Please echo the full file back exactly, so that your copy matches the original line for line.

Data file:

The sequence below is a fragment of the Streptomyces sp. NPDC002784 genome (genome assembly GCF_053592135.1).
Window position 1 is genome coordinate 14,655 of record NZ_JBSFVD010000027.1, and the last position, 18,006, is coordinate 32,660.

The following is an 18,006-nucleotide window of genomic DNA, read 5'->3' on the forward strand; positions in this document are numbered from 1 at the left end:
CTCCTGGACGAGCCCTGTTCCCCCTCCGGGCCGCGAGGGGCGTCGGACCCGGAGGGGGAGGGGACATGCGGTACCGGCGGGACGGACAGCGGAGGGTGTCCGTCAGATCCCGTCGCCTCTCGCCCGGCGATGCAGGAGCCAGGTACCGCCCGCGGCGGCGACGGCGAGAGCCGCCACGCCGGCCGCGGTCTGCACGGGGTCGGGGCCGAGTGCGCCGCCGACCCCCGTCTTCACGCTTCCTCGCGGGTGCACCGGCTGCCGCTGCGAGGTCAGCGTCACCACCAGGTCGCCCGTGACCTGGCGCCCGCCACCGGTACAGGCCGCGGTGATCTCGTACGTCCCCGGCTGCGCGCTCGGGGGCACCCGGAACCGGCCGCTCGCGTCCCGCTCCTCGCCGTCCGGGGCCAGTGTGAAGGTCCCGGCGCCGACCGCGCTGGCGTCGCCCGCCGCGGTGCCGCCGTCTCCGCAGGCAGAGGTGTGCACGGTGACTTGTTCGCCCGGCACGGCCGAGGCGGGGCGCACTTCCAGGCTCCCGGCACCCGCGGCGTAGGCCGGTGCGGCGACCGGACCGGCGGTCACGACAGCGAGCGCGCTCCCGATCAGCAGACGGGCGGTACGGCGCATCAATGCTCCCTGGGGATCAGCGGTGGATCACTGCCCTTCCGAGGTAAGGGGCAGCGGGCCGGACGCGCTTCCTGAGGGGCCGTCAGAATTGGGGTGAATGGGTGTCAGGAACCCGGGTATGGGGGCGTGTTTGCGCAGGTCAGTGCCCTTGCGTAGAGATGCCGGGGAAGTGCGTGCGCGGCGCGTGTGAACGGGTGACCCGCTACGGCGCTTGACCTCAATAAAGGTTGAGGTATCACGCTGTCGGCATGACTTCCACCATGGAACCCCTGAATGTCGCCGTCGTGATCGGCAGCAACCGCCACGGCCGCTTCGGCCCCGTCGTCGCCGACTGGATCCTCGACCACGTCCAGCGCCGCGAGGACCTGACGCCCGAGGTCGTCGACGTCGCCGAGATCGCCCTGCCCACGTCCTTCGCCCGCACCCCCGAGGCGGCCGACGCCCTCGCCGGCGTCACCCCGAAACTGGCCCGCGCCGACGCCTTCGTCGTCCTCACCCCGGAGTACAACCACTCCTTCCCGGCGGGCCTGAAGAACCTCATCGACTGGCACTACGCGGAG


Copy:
The sequence below is a fragment of the Streptomyces sp. NPDC002784 genome (genome assembly GCF_053592135.1).
Window position 1 is genome coordinate 14,655 of record NZ_JBSFVD010000027.1, and the last position, 18,006, is coordinate 32,660.

The following is an 18,006-nucleotide window of genomic DNA, read 5'->3' on the forward strand; positions in this document are numbered from 1 at the left end:
CTCCTGGACGAGCCCTGTTCCCCCTCCGGGCCGCGAGGGGCGTCGGACCCGGAGGGGGAGGGGACATGCGGTACCGGCGGGACGGACAGCGGAGGGTGTCCGTCAGATCCCGTCGCCTCTCGCCCGGCGATGCAGGAGCCAGGTACCGCCCGCGGCGGCGACGGCGAGAGCCGCCACGCCGGCCGCGGTCTGCACGGGGTCGGGGCCGAGTGCGCCGCCGACCCCCGTCTTCACGCTTCCTCGCGGGTGCACCGGCTGCCGCTGCGAGGTCAGCGTCACCACCAGGTCGCCCGTGACCTGGCGCCCGCCACCGGTACAGGCCGCGGTGATCTCGTACGTCCCCGGCTGCGCGCTCGGGGGCACCCGGAACCGGCCGCTCGCGTCCCGCTCCTCGCCGTCCGGGGCCAGTGTGAAGGTCCCGGCGCCGACCGCGCTGGCGTCGCCCGCCGCGGTGCCGCCGTCTCCGCAGGCAGAGGTGTGCACGGTGACTTGTTCGCCCGGCACGGCCGAGGCGGGGCGCACTTCCAGGCTCCCGGCACCCGCGGCGTAGGCCGGTGCGGCGACCGGACCGGCGGTCACGACAGCGAGCGCGCTCCCGATCAGCAGACGGGCGGTACGGCGCATCAATGCTCCCTGGGGATCAGCGGTGGATCACTGCCCTTCCGAGGTAAGGGGCAGCGGGCCGGACGCGCTTCCTGAGGGGCCGTCAGAATTGGGGTGAATGGGTGTCAGGAACCCGGGTATGGGGGCGTGTTTGCGCAGGTCAGTGCCCTTGCGTAGAGATGCCGGGGAAGTGCGTGCGCGGCGCGTGTGAACGGGTGACCCGCTACGGCGCTTGACCTCAATAAAGGTTGAGGTATCACGCTGTCGGCATGACTTCCACCATGGAACCCCTGAATGTCGCCGTCGTGATCGGCAGCAACCGCCACGGCCGCTTCGGCCCCGTCGTCGCCGACTGGATCCTCGACCACGTCCAGCGCCGCGAGGACCTGACGCCCGAGGTCGTCGACGTCGCCGAGATCGCCCTGCCCACGTCCTTCGCCCGCACCCCCGAGGCGGCCGACGCCCTCGCCGGCGTCACCCCGAAACTGGCCCGCGCCGACGCCTTCGTCGTCCTCACCCCGGAGTACAACCACTCCTTCCCGGCGGGCCTGAAGAACCTCATCGACTGGCACTACGCGGAG